Management & Operations

ABA testifies on industry impacts of SAFETEA bill

Posted on June 11, 2003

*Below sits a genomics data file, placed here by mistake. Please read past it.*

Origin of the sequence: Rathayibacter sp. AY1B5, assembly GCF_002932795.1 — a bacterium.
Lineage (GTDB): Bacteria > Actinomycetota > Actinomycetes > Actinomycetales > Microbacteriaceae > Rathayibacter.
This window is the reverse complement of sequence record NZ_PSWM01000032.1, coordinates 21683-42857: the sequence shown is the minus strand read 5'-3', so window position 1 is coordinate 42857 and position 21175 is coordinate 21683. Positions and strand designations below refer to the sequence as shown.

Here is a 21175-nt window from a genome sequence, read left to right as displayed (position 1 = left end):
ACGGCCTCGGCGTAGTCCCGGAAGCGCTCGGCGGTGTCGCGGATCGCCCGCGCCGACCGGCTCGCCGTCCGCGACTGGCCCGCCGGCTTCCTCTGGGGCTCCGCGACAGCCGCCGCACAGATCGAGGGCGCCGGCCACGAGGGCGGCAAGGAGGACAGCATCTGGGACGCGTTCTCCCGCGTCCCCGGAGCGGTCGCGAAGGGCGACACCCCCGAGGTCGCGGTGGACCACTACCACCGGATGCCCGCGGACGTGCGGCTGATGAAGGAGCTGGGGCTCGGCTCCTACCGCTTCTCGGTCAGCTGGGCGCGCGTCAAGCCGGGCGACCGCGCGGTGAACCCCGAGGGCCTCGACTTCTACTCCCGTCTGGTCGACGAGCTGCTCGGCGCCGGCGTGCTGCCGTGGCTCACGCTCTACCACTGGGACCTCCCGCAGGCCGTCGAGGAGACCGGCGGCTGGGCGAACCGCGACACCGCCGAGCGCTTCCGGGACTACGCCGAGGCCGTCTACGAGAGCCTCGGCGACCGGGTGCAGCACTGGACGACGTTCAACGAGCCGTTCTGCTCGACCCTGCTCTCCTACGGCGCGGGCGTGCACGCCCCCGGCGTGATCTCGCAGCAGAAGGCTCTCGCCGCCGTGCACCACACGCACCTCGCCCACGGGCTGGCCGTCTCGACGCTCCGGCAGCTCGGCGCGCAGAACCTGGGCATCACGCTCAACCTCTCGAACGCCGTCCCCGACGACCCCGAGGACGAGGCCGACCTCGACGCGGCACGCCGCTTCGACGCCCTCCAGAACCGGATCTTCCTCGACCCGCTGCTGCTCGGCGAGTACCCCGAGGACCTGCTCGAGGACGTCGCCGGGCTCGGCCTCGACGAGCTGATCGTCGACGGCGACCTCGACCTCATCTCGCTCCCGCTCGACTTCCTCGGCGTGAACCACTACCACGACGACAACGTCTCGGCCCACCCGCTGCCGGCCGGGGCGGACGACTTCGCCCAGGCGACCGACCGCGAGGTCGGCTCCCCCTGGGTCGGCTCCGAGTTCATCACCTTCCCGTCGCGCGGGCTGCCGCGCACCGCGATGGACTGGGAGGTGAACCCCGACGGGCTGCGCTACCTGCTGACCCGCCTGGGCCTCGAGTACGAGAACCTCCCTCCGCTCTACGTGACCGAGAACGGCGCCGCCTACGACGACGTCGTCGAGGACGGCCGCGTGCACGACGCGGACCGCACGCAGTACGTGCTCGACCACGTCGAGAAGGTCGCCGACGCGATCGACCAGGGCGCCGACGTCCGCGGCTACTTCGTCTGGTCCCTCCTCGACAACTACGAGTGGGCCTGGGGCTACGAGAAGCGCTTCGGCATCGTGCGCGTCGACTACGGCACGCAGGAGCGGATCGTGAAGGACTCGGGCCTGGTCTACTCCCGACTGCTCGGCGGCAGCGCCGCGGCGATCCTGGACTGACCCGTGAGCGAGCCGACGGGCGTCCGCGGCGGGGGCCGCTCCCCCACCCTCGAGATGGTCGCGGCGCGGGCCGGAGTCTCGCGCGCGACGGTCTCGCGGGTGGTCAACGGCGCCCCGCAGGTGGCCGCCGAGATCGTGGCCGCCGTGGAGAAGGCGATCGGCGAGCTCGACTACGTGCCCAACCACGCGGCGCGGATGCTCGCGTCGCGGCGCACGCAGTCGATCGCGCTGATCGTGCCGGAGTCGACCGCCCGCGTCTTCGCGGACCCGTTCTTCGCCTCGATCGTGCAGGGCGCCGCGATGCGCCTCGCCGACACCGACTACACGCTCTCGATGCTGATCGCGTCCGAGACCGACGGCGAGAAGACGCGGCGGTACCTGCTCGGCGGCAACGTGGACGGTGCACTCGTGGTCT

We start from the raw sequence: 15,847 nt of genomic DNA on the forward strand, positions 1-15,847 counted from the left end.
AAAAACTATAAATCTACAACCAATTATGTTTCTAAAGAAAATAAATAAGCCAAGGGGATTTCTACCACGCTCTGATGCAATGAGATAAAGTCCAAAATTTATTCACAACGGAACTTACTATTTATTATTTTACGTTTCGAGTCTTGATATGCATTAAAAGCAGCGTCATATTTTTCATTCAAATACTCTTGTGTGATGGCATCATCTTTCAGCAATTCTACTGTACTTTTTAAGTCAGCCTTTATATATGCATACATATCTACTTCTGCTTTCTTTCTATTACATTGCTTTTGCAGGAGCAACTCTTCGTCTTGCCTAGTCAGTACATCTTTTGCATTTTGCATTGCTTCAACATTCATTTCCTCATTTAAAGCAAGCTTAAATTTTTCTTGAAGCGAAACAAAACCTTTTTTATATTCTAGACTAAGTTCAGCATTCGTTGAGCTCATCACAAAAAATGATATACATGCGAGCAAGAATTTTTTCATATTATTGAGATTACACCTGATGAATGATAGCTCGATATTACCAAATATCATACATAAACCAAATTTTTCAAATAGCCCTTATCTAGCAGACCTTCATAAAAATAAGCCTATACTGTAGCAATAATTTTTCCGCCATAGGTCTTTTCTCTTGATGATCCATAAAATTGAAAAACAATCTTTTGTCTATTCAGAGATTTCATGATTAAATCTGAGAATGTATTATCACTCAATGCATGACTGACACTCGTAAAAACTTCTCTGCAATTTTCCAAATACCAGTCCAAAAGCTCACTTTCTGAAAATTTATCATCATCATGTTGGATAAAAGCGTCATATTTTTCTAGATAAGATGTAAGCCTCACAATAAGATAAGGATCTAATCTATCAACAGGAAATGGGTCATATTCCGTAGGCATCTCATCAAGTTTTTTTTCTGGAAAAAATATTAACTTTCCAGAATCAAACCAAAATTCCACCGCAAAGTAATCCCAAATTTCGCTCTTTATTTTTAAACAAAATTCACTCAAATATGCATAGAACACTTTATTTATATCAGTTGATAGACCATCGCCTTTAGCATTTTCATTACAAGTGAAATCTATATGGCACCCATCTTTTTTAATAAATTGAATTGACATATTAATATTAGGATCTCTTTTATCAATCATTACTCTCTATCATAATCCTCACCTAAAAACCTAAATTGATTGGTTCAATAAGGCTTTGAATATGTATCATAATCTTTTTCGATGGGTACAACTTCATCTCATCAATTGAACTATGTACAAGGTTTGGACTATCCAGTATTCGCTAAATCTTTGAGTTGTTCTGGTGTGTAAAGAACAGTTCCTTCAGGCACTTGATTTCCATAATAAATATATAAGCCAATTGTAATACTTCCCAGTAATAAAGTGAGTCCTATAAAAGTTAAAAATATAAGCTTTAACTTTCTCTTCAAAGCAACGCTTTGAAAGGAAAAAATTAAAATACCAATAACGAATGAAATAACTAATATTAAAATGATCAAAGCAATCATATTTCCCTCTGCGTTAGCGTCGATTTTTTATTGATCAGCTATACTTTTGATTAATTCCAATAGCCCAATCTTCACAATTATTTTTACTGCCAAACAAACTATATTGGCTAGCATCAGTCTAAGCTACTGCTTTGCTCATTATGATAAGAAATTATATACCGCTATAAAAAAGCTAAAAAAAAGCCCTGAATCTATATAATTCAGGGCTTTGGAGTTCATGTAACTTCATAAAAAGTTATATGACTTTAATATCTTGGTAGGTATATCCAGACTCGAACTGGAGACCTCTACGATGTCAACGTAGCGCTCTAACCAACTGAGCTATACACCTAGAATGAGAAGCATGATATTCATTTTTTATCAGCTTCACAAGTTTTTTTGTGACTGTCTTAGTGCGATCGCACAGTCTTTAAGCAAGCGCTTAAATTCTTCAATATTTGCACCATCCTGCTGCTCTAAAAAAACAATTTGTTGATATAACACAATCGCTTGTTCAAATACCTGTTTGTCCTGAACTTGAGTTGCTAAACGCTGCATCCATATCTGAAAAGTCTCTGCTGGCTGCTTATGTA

All modes of public transportation -- intercity bus, intercity rail, airlines, cruise ships, urban transit and rural transit -- should be linked by intermodal transportation centers to encourage seamless public transportation, according to testimony by Harry W. Blunt, president of Concord (N.H.) Coach Lines. Blunt testified before the United States Senate Committee on Banking, Housing and Urban Affairs, on behalf of the American Bus Association, on the Bush Administration's proposal for reauthorization of the Federal Public Transportation Program. The intermodal transportation center fund begins to solve the issue of segmented modes of transportation by providing sufficient seed money to states and communities to make intermodal projects possible. During his testimony, Blunt referenced that some states have taken the lead in developing intermodal transportation centers, in cooperation with the private sector. Blunt said the industry also supports the SAFETEA proposal to increase rural transportation funding by roughly 50%. Another important issue facing the motorcoach industry is the increasing competition from federally funded transit agencies. Section 3020 in the administration's proposal would provide a loophole allowing transit charters if they provide service to the elderly or disabled, the largest market for the intercity bus industry. The intercity bus industry is asking Congress that Section 3020 of SAFETEA not be enacted, and instead establish penalties that make sense when the transit agency violates the charter regulations and that establish clearer definitions of charter and sightseeing service. The industry is also asking Congress to fund the wheelchair program at the levels needed. While SAFETEA continues funding the ADA wheelchair lift program, providing $7 million a year in funding for private operators, the annual cost is closer to $40 million a year, according to the Transportation Research Board . A copy of ABA's own reauthorization proposal, along with Blunt's testimony, is available at

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